7 Habits to Create Multiple Streams of Income and Financial Independence

Many dream of leaving corporate life to become an entrepreneur. The call for independence, both from “The Man” and financially, is strong. For those wanting to hang up a shingle and live off their accumulated expertise, it can be daunting though. It sounds great, but how, really, do you do it?

I recently shared the 11 streams of income I created by monetizing my expertise in my post corporate life, so it’s certainly something that can be done, and at a level that creates financial independence. Specifically, building a multistream revenue-creation model requires building the seven habits that follow.

1. Ask first whom you can serve, not what you can sell.

The latter flows from the former. Many wanting to monetize their expertise focus first on the product they can sell. What form should it take? Should I write a book? Become a speaker? That comes after determining whom to serve and what you know that would serve them well. Having a clear picture of your target audience means you know whom you won’t be selling to. That’s a big first step, as often when I ask entrepreneurs, “Who’s your target audience?” I hear, “Anyone with a dollar!”

It doesn’t work that way.

Once you know whom you can serve, then figure out what unmet needs and wants they have, what burning problems they have that must be solved. In this way you’re filling a hole and creating demand for your expertise versus hawking mere common knowledge or solving a problem nobody has. Only after achieving this clarity should you figure out what vehicle your offering should be encased in (book, blog, keynote, etc.).

2. Play the short and long game in your portfolio.

Having a robust portfolio of income streams requires habitually balancing things that bring short-term benefit (fast revenue) with longer-term plays (which build your brand and deliver financial returns further down the road). You need both to pay today’s bills and create tomorrow’s riches.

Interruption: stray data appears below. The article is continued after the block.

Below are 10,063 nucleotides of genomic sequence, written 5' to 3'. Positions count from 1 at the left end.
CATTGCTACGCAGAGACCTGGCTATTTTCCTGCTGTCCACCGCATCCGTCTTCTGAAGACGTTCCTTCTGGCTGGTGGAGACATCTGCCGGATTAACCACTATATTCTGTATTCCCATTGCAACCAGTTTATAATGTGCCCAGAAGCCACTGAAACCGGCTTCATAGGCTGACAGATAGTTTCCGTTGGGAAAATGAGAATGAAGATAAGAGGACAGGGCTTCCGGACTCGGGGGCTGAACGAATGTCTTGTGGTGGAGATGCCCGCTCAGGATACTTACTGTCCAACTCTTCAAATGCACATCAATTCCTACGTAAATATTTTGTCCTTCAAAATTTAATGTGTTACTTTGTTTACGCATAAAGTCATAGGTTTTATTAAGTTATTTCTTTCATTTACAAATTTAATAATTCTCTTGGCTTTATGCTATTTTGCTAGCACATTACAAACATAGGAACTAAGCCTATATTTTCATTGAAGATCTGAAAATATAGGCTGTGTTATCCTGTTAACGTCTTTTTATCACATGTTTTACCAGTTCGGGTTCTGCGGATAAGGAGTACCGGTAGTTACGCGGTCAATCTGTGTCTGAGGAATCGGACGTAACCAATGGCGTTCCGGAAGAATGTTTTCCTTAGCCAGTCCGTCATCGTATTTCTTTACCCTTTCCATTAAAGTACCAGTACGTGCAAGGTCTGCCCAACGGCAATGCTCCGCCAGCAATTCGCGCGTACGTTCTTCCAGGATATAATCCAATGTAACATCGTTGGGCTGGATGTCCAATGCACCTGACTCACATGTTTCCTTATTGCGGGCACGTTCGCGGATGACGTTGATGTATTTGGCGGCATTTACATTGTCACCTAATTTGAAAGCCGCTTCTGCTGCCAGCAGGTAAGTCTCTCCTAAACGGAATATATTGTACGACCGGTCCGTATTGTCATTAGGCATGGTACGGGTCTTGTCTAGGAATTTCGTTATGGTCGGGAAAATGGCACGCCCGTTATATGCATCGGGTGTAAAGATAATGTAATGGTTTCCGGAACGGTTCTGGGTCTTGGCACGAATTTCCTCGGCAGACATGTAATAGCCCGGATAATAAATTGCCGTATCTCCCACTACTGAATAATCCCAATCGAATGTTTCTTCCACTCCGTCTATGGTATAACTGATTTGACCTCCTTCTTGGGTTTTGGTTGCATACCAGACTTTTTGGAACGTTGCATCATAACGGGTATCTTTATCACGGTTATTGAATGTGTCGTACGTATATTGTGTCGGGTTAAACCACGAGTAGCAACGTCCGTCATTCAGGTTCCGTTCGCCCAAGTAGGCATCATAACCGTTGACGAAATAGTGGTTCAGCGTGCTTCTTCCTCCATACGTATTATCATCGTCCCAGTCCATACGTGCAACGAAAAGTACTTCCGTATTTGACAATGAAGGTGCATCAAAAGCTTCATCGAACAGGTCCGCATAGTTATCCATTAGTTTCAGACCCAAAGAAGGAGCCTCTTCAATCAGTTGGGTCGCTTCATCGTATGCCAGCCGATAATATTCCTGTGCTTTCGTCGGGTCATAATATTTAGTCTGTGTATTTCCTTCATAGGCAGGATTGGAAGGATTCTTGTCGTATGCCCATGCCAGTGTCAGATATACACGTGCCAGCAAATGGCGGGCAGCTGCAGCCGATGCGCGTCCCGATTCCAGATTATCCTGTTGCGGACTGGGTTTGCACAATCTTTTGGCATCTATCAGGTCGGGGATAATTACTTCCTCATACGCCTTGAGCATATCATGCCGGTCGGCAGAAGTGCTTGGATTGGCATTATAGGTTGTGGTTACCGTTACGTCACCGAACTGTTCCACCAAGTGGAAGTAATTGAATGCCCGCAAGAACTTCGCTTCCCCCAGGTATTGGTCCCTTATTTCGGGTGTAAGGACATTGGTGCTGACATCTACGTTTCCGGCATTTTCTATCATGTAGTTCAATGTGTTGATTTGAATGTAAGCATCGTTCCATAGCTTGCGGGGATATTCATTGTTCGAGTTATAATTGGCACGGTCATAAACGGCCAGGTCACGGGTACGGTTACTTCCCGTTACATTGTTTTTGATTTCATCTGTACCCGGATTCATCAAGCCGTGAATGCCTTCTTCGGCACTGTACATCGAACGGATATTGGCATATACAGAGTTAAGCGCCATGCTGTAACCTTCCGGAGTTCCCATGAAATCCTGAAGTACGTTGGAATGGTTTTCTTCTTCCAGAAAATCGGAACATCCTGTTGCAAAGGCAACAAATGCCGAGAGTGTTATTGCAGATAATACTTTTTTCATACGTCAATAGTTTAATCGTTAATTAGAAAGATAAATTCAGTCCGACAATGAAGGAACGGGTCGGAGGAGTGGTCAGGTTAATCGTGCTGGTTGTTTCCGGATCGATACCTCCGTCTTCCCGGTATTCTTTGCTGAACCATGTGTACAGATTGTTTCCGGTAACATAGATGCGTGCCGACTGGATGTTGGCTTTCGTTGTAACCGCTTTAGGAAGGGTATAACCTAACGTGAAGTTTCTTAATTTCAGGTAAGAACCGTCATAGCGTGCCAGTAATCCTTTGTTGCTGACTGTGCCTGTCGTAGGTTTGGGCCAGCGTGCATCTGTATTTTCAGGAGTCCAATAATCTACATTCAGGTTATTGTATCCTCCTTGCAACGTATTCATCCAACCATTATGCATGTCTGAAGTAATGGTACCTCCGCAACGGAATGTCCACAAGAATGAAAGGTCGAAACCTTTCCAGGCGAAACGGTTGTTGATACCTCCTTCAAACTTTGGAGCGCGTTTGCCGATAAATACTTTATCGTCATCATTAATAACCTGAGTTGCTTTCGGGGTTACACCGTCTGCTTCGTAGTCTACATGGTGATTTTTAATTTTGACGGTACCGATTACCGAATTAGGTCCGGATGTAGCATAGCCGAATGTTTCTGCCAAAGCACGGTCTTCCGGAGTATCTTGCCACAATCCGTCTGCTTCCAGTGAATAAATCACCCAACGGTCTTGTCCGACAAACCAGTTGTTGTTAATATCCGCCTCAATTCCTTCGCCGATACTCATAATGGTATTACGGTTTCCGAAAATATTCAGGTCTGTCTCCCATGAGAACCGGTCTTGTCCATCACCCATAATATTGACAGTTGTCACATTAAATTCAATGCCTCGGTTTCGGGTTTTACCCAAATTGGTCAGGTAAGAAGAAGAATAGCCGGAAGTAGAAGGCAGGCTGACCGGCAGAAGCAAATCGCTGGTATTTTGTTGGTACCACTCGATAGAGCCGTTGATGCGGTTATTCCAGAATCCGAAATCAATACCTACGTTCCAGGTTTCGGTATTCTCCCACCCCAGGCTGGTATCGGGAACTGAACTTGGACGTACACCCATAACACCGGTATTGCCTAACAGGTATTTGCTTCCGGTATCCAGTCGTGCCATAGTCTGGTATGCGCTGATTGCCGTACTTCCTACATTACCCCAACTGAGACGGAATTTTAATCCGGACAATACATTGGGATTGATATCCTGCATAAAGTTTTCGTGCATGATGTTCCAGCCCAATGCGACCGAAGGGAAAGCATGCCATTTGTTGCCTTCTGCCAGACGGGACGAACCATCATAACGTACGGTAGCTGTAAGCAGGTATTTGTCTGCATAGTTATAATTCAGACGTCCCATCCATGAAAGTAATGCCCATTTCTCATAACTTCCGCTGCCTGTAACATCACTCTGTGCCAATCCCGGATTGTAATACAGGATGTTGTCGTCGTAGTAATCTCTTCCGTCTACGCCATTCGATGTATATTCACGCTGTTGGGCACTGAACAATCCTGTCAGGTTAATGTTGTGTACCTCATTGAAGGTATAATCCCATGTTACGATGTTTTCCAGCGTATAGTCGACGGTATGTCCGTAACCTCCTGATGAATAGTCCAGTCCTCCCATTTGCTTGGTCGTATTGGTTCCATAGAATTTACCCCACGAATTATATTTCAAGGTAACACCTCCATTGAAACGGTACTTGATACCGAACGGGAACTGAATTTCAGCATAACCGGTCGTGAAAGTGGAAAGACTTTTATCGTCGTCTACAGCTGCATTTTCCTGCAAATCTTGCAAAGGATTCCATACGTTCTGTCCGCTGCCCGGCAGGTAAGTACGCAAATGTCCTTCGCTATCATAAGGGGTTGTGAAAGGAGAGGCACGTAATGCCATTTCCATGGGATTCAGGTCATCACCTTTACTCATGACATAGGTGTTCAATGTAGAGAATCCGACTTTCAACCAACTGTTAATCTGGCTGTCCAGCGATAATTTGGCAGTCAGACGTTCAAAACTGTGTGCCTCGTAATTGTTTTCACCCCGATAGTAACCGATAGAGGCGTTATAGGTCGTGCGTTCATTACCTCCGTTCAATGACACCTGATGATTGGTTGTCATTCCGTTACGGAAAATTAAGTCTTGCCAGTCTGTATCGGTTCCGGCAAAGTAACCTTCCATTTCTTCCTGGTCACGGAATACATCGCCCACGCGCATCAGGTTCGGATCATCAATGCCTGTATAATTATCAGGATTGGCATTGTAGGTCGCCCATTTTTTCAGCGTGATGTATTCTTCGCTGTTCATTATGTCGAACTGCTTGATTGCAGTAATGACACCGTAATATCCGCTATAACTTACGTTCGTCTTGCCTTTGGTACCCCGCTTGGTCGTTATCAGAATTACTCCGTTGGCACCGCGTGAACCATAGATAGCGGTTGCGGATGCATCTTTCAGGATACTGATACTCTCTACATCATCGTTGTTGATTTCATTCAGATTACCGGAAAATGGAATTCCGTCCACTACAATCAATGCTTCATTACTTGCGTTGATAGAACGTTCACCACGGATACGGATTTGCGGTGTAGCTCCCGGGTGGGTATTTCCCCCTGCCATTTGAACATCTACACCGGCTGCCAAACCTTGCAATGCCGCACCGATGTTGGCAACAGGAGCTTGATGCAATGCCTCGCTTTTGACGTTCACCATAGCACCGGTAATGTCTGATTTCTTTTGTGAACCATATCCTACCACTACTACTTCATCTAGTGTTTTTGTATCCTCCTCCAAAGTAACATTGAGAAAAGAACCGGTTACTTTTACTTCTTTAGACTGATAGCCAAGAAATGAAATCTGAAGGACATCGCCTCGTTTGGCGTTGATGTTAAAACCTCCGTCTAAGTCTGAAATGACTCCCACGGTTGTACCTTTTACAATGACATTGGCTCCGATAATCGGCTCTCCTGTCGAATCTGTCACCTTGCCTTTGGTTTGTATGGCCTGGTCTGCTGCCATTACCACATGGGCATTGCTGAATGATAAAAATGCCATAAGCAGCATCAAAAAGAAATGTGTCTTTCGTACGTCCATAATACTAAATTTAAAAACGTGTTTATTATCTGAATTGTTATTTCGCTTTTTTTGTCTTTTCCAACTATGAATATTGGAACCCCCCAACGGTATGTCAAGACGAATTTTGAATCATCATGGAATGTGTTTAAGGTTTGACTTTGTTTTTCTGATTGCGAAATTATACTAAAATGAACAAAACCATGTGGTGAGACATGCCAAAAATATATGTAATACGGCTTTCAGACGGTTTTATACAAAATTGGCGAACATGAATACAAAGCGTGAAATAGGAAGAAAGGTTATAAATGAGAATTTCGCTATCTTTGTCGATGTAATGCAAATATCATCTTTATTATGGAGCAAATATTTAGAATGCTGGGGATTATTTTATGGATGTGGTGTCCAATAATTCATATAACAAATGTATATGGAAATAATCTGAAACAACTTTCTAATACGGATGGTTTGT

For example, plenty of people want to write a book, which takes time (two years on average). If your book does reasonably well, it’s a great platform for big-ticket revenue items like keynotes. But in the meantime, you have bills to pay, so maybe you write for an online publication, create concise online courses, or do some short-term consulting gigs. You get the idea.

3. Even breadth requires focus and hard choices.

It’s wise to spread your bets when trying to achieve financial independence, to a point. Even in creating different streams of income, I’ve had to make hard choices. I’ve opted out of heavy email list building, podcasting, and some consulting gigs, for example, to focus on activities that better fit together and support my business model and interests. Articles I write generate income but also get me keynotes and give me fodder for more books and courses, which give me more opportunities to keynote, and so on.

Do what you enjoy, and blend your revenue-generating activities into a broader, integrated plan.

4. Stay present to your network.

Believe it or not, when I left corporate to become a speaker, writer, etc., I wasn’t on Facebook and barely on LinkedIn. I was about to lose touch with all the contacts and relationships I had built up over a three-decade career. As it turns out, 80 percent of my business in the first few years post-corporate came from past contacts.

So stay committed to stay in front of your network, providing value as you do.

5. Get over your distaste for “selling yourself.”

I absolutely hated selling books, courses, etc., to my email list and social following in the beginning–until I realized that I have great value to provide. There’s nothing wrong with being compensated for that value to make a living (people understand that). If you don’t promote yourself, your expertise will stay buried with you.

6. Repurpose content.

This should be the first habit you establish. Content I’ve created for my books has been reframed and repurposed for online courses, classes, keynotes, and articles, just to name a few of the reapplications. Be organized and archive your work in a way that makes it easy for you to remember and reuse. And remember your ABCs: Always Be Creating (content).

7. Build it and believe they’ll come.

Many people don’t monetize their expertise because they undervalue it. What’s obvious to you isn’t to others. Have faith in what you create and develop the habit of telling yourself repeatedly that if you build it (well, based on understanding of your target audience), they will come. On those occasions when they don’t, learn why and press forward.

So be wise and you’ll monetize.

By: Scott Mautz, Keynote speaker and author, ‘Find the Fire’ and ‘Make It Matter’

Leave a Reply

This site uses Akismet to reduce spam. Learn how your comment data is processed.